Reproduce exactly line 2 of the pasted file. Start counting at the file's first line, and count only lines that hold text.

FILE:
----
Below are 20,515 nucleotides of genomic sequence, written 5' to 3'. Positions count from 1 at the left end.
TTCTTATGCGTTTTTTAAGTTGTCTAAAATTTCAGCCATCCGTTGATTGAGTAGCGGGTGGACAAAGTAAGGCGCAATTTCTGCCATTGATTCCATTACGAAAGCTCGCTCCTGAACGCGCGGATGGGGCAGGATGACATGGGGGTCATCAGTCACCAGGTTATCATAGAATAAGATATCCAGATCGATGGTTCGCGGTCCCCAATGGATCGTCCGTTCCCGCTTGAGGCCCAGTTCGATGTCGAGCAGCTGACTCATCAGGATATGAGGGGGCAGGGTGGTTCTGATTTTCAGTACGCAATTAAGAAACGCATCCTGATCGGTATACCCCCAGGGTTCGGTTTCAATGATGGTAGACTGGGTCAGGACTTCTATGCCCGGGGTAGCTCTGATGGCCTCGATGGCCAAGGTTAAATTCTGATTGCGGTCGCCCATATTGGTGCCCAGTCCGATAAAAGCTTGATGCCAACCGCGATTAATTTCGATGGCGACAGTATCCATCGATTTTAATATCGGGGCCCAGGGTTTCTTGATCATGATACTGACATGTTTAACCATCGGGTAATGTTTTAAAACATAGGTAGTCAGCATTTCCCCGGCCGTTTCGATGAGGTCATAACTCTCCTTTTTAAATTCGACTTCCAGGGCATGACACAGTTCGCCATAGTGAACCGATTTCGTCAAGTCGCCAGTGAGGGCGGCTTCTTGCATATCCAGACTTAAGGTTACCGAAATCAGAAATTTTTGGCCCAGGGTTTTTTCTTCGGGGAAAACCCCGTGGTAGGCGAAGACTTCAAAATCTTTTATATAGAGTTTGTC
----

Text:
TTCTTATGCGTTTTTTAAGTTGTCTAAAATTTCAGCCATCCGTTGATTGAGTAGCGGGTGGACAAAGTAAGGCGCAATTTCTGCCATTGATTCCATTACGAAAGCTCGCTCCTGAACGCGCGGATGGGGCAGGATGACATGGGGGTCATCAGTCACCAGGTTATCATAGAATAAGATATCCAGATCGATGGTTCGCGGTCCCCAATGGATCGTCCGTTCCCGCTTGAGGCCCAGTTCGATGTCGAGCAGCTGACTCATCAGGATATGAGGGGGCAGGGTGGTTCTGATTTTCAGTACGCAATTAAGAAACGCATCCTGATCGGTATACCCCCAGGGTTCGGTTTCAATGATGGTAGACTGGGTCAGGACTTCTATGCCCGGGGTAGCTCTGATGGCCTCGATGGCCAAGGTTAAATTCTGATTGCGGTCGCCCATATTGGTGCCCAGTCCGATAAAAGCTTGATGCCAACCGCGATTAATTTCGATGGCGACAGTATCCATCGATTTTAATATCGGGGCCCAGGGTTTCTTGATCATGATACTGACATGTTTAACCATCGGGTAATGTTTTAAAACATAGGTAGTCAGCATTTCCCCGGCCGTTTCGATGAGGTCATAACTCTCCTTTTTAAATTCGACTTCCAGGGCATGACACAGTTCGCCATAGTGAACCGATTTCGTCAAGTCGCCAGTGAGGGCGGCTTCTTGCATATCCAGACTTAAGGTTACCGAAATCAGAAATTTTTGGCCCAGGGTTTTTTCTTCGGGGAAAACCCCGTGGTAGGCGAAGACTTCAAAATCTTTTATATAGAGTTTGTC